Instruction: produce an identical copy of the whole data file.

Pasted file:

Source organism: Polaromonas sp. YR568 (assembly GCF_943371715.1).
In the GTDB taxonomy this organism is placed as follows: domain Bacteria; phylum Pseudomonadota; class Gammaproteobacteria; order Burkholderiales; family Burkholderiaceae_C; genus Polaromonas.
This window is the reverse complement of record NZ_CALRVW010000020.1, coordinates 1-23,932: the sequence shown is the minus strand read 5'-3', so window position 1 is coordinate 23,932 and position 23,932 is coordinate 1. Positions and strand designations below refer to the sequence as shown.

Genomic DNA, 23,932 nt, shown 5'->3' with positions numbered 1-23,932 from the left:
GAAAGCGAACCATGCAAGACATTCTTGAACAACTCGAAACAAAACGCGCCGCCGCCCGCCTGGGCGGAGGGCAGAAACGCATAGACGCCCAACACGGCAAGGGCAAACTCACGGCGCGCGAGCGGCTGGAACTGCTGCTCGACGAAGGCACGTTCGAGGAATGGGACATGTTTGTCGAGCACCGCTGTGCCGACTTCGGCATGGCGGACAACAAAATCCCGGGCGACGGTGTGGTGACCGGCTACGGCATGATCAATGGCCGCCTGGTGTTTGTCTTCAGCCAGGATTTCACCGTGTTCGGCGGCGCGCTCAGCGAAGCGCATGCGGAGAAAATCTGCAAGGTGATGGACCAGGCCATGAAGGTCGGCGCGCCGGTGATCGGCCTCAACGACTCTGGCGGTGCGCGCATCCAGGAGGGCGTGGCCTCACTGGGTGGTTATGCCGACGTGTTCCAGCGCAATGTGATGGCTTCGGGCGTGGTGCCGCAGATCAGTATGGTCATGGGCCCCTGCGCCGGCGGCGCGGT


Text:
Source organism: Polaromonas sp. YR568 (assembly GCF_943371715.1).
In the GTDB taxonomy this organism is placed as follows: domain Bacteria; phylum Pseudomonadota; class Gammaproteobacteria; order Burkholderiales; family Burkholderiaceae_C; genus Polaromonas.
This window is the reverse complement of record NZ_CALRVW010000020.1, coordinates 1-23,932: the sequence shown is the minus strand read 5'-3', so window position 1 is coordinate 23,932 and position 23,932 is coordinate 1. Positions and strand designations below refer to the sequence as shown.

Genomic DNA, 23,932 nt, shown 5'->3' with positions numbered 1-23,932 from the left:
GAAAGCGAACCATGCAAGACATTCTTGAACAACTCGAAACAAAACGCGCCGCCGCCCGCCTGGGCGGAGGGCAGAAACGCATAGACGCCCAACACGGCAAGGGCAAACTCACGGCGCGCGAGCGGCTGGAACTGCTGCTCGACGAAGGCACGTTCGAGGAATGGGACATGTTTGTCGAGCACCGCTGTGCCGACTTCGGCATGGCGGACAACAAAATCCCGGGCGACGGTGTGGTGACCGGCTACGGCATGATCAATGGCCGCCTGGTGTTTGTCTTCAGCCAGGATTTCACCGTGTTCGGCGGCGCGCTCAGCGAAGCGCATGCGGAGAAAATCTGCAAGGTGATGGACCAGGCCATGAAGGTCGGCGCGCCGGTGATCGGCCTCAACGACTCTGGCGGTGCGCGCATCCAGGAGGGCGTGGCCTCACTGGGTGGTTATGCCGACGTGTTCCAGCGCAATGTGATGGCTTCGGGCGTGGTGCCGCAGATCAGTATGGTCATGGGCCCCTGCGCCGGCGGCGCGGT